The Wrangler 4xe, FCA US’ most popular plug-in hybrid despite years of selling PHEV minivans, has been out long enough for people to get some idea of how much money they may save by driving one, versus the standard gasoline engines. The four-cylinder-turbo-plus-motor 4xe system generates nearly the same acceleration as the big 392 V8, with roughly the same EPA mileage as the base V6 gasoline engine.
Allpar member and longtime moderator valiant67 purchased two 2023 Wrangler 4xes, both in Sahara trim, coincidentally made around an hour apart from each other. The two vehicles are in different service cycles, though, with the first one seeing mostly highway use and the second traveling urban and rural roads with little highway travel.
According to this Allpar member, the cost to charge the batteries fully is around $1.05 (but just 15¢ with the local utility’s overnight rates). The Jeeps come with regenerative braking, so the batteries are not limited to power from the plug; they act as a normal hybrid-electric when the initial charge is used. As he wrote, even when the charge indicator shows 0 miles, the motor can accelerate from 0-10 mph before the engine is needed; “it’s not like you’re just hauling around extra weight once it gets to 0 miles. You’re still getting a economy and performance boost.” He rated performance as good, though not as satisfying as the Hemi Challenger.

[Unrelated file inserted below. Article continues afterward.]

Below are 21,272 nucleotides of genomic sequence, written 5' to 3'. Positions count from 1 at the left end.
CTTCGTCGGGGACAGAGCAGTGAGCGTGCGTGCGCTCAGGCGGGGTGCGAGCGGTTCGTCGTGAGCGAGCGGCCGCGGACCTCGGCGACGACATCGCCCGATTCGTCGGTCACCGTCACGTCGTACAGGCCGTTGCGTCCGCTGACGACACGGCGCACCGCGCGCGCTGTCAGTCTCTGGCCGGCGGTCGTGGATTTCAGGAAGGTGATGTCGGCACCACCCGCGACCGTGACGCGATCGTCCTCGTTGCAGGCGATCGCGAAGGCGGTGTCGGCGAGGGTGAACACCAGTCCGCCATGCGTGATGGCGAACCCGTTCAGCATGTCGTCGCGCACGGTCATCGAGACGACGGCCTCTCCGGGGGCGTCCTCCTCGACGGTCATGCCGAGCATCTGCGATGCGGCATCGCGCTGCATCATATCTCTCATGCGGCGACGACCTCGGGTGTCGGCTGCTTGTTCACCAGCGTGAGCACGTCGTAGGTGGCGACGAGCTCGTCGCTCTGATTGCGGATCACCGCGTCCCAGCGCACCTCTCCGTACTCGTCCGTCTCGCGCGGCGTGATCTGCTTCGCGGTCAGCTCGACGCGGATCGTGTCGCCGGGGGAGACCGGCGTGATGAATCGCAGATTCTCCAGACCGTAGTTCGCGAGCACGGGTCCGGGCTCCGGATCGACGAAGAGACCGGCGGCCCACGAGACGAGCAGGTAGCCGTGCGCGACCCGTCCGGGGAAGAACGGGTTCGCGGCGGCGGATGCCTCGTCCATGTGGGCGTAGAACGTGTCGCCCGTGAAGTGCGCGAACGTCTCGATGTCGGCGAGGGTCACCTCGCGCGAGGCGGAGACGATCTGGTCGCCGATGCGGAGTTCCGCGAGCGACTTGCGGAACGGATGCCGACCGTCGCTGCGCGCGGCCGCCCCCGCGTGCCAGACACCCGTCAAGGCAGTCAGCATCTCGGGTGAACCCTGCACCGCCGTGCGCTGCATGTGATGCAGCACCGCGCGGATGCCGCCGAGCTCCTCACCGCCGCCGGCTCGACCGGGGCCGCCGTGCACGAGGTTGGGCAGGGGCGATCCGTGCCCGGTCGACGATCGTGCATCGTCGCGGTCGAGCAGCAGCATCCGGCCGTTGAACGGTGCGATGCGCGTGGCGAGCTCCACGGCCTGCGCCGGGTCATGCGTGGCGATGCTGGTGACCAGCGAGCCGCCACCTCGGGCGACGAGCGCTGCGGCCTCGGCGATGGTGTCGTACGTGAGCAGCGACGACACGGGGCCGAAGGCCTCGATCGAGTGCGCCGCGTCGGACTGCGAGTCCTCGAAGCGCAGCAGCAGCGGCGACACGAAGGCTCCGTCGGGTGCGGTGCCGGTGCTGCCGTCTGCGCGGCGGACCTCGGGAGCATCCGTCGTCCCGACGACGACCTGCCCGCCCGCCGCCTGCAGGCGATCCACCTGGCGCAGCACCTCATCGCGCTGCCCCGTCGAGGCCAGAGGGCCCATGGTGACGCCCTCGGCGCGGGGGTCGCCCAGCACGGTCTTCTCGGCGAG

As for costs: the 4xe is a pricey option, but the Wrangler is a heavy fuel user without it. The EPA ratings are either 18 city and 23 highway (20 combined) with the base V6; or 21 city and 24 highway with the gasoline-only turbo four-cylinder. That’s a three mile per gallon advantage without even adding the hybrid feature, which raises economy to 20 mpg combined without electric power, and 49 MPGe with it; electric power lasts around 22 miles, according to the EPA, which estimated annual fuel prices at $2,100 total (assuming $2.51 to charge the battery). The base V6 has a reported annual fuel cost of $2,850. (Costs are based on $3.77/gallon pricing.)
This owner, though, reported 29 mpg in gasoline mode with the mostly-highway Wrangler and around 27 mpg with the mostly-not-highway model. Between that and the lower electricity costs, the 4xe cost-benefit equation is hard to argue with—especially considering that the 4xe is the second fastest powertrain available for Wranglers. The high mileage of the 4xe compared with the 392 (13 city, 17 highway, 14 combined) results in a $2,850/year savings, according to the EPA. That’s a hefty savings.